• Source: U.S. Department of Energy, Fuel Economy Guide 2011, available at www.fueleconomy.gov Energy Invisibility Effect of Speed on Fuel Economy
  • Energy Invisibility Solutions  There is a potential for rapid, low-cost emissions reductions by updating beliefs.  Provide information at the time of use.  Home energy feedback displays (5-15% reduction)  Product-integrated feedback mechanisms.
  • Barrier Cognitive Miscalculations Steep discount rates - tendency to devalue future savings relevant to up-front savings. Miscalculation of potential savings (Kempton et al., 1982; Kempton & Montgomery, 1982). Failure to consider operating costs altogether (Feiler & Sol, 2009).
  • Barrier Cognitive Costs -- The Law of Least Effort Source: Eric J. Johnson, Daniel Goldstein, Do Defaults Save Lives, 302(5649) SCIENCE 1338 – 1339. (2003).
  • Framing: Preferences Depend on Context Source: David J. Hardisty,& Elke U. Weber, Discounting Future Green: Money Versus the Environment. 138(3) J EXP PSYCHOL GEN 329 – 340 (2009).
  • Barrier Effective Communication of Social Norms Social Influence Often Trumps Other Influences  The desire to accommodate social norms drives behavior.  75% of participants gave an obviously wrong answer (Asch, 1951).  Better to highlight what people are doing right rather than what they aren’t doing right.
  • Social Influence [DN] “Many past visitors have gone off the established paths, changing the natural state of the Sequoias and vegetation in this park” [IN] “Please don't go off the established paths and trails in order to protect the Sequoias and natural vegetation in this park” 33Source: Winter, et al, Choosing to encourage or discourage: Perceived effectiveness of prescriptive and proscriptive messages. 2 ENV MANAG 588-594 (2000).
  • Social Influence Source: Ayres et al. Evidence from Two Large Field Experiments that Peer Comparison Feedback can Reduce Residential Energy Usage, Working Paper
  • 35  If these solutions are available, why haven’t they been widely adopted?  Beliefs and World Views  Framing  Institutional Incentives  Scalability  The Private Governance Option Barriers
  • Source: Dunlap & McCright (2008) Barriers: Beliefs and World Views
  • Barriers: Beliefs and World Views % of Americans Who Believe Global Warming Will Pose a Serious Threat to Them or Their Way of Life During Their Lifetime, by Party (McCright 2013) 0% 10% 20% 30% 40% 50% 60% 2001 2002 2006 2008 2009 2010 Democrat Republican
  • Source: House Committee on Energy and Commerce, http://bit.ly/6Xgyon Barrier: Source Framing
  • Total CO2 Emissions by Economic Sector (2006) Sector/Source 2006 Emissions (MMTCO2eq) Agriculture, Forestry, Fisheries, Mining & Construction 382.8 Manufacturing 1,516.2 Transportation 912.1 Other Services 1,114.9 Government 288.9 Households 1,841.8 TOTAL 6,056.7 Source: U.S. COMMERCE DEPARTMENT, U.S. CARBON DIOXIDE EMISSIONS AND INTENSITIES OVER TIME: A DETAILED ACCOUNTING OF INDUSTRIES, GOVERNMENT AND HOUSEHOLDS 7, Fig. 3 (2010)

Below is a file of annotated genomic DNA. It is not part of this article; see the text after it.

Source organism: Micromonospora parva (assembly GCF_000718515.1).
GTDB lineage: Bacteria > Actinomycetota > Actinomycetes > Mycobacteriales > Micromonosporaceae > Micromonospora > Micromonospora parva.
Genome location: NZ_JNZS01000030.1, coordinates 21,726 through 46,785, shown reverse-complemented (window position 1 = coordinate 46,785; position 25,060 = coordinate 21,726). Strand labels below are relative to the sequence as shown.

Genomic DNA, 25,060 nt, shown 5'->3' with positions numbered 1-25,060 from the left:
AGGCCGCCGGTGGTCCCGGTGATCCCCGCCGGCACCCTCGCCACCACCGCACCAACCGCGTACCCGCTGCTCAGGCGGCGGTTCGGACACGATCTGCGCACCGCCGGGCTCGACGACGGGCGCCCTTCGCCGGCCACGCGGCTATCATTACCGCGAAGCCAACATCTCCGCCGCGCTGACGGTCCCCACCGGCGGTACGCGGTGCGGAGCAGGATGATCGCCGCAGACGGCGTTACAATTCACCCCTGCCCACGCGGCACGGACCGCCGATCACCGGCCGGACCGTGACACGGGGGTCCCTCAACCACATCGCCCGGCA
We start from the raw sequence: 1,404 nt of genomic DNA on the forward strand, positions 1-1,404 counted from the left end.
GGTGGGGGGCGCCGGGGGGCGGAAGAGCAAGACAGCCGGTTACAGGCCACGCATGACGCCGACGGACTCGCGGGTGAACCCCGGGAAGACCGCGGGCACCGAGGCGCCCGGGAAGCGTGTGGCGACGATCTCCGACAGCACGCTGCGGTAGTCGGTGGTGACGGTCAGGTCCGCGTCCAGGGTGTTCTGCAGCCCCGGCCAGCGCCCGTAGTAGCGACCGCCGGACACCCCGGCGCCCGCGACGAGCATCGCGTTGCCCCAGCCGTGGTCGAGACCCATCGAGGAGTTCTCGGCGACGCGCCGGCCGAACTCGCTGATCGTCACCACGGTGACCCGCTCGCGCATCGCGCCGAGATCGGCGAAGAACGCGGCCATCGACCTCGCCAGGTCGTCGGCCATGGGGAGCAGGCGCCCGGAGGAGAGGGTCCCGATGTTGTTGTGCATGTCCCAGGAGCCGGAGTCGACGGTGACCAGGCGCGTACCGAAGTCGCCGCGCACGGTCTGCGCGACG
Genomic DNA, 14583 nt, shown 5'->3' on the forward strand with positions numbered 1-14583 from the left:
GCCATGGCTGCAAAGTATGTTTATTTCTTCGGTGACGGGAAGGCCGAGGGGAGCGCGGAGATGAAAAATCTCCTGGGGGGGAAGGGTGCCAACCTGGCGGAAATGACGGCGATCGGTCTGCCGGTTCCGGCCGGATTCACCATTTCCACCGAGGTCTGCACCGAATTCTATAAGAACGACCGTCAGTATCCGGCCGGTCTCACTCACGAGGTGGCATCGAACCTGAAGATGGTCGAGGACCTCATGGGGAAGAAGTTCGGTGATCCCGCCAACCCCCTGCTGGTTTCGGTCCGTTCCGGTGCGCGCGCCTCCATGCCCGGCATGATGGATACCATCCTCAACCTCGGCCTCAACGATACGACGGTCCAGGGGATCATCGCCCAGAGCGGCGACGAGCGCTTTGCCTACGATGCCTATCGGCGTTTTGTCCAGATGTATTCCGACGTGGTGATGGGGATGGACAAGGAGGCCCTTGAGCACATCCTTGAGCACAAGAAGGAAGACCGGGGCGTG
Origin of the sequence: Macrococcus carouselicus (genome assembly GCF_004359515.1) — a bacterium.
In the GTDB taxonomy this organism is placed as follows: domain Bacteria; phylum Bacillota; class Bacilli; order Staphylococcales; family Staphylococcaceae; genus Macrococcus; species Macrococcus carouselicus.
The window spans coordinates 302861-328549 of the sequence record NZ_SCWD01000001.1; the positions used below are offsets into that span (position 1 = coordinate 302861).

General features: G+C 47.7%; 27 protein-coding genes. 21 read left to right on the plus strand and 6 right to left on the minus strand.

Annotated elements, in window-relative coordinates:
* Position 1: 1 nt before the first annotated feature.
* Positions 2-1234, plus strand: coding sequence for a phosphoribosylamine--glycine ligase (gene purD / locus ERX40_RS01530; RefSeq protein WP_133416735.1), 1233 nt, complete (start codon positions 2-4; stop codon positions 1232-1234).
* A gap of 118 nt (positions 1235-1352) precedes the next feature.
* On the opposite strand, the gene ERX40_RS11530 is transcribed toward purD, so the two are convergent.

• The One Percent Problem National CO2 Flows Stack & Vandenbergh (2011)(data from CAIT 2010)
  • The One Percent Problem National CO2 Stocks Stack & Vandenbergh (data from Baumert et al. 2005)
  • The One Percent Problem US Industry Aggregate Direct and Indirect Emissions Stack & Vandenbergh (data from USDC, E&S Admin.)
  • Barrier: Institutional Incentives Who Profits if Households Use Less Energy?
  • Barrier: Scalability and the Attitude-Behavior Gap  Attitudes are poor predictors of behavior.  Product marketing vs. behavioral marketing.  Most successful mass media campaigns go beyond informational appeals.  Door-to-door canvassing  Peer education  Normative persuasion  Need to balance community-based approaches with widespread scalability.
  • Barrier: Conceptions of Governance Major Pollution Control Statutes 1970-2012 (Vandenbergh, Private Environmental Governance (forthcoming 2013)) Included: Excluded: 1970 Clean Air Act National Environmental Policy Act 1972 Federal Water Pollution Control Act Coastal Zone Management Act 1974 Safe Drinking Water Act 1976 Resource Conservation and Recovery Act Toxic Substances Control Act 1977 Surface Mining Control and Reclamation Act Clean Air Act Amendments Clean Water Act 1980 Comprehensive Environmental Response, Compensation and Liability Act 1984 Hazardous and Solid Waste Amendments (to RCRA) 1986 Emergency Planning and Community Right-to-Know Act SARA Amendments (to CERCLA) 1990 Oil Pollution Act Clean Air Act Amendments 1986 SDWA Amendments 1987 Water Quality Act 1988 FIFRA Amendments 1996 FQPA, SDWA Amendments 2002 CERCLA Amendments
  • What Has Filled the Gap? (STEERING COMMITTEE OF THE STATE-OF-KNOWLEDGE ASSESSMENT OF STANDARDS AND CERTIFICATION, TOWARD SUSTAINABILITY: THE ROLES AND LIMITATIONS OF CERTIFICATION (2012))
  • What Has Filled the Gap? • Fish -- • Toxics -- “ ‘The loss of public confidence [means] we’re going to increasingly have retailers that are regulators, like Wal-Mart and Target.’ ” (Inside EPA, 4/1/11)(quoting Ernie Rosenberg of the American Cleaning Institute) McDonald's USA first national restaurant chain to serve MSC certified sustainable fish at all U.S. locations
  • New Options: Private Governance
  • Beijing, China January 2013 Daytime with 755 ppm PM2.5 WHO scale is 0 to 500 ppm Source: http://img3.douban.com/view/status/raw/public/96a57cec4b3bac7.jpg
  • 50  Private and Public Governance  Global Private Carbon Label for Products  Corporate Scope 3 Disclosure  Influence of Consumers, Investors, Employees, etc.  Firm-to-Firm  Firm-Level Incentives  Nation-Level Incentives Firm Behavior & Supply Chains
  • 51  Exports up to ½ of China’s CO2 Emissions  US and Europe 41% of Exports  US and Europe 14-28% of CO2 Emissions  Firms Influence Emissions Directly  Firms Also Influence Nations Private Governance: Harnessing Supply Chains
  • 52  We know a great deal about how to influence energy and environmental behaviors.  We are not using much of what we know.  Institutional incentives and structures are critical.  New private options are a viable complement. Conclusion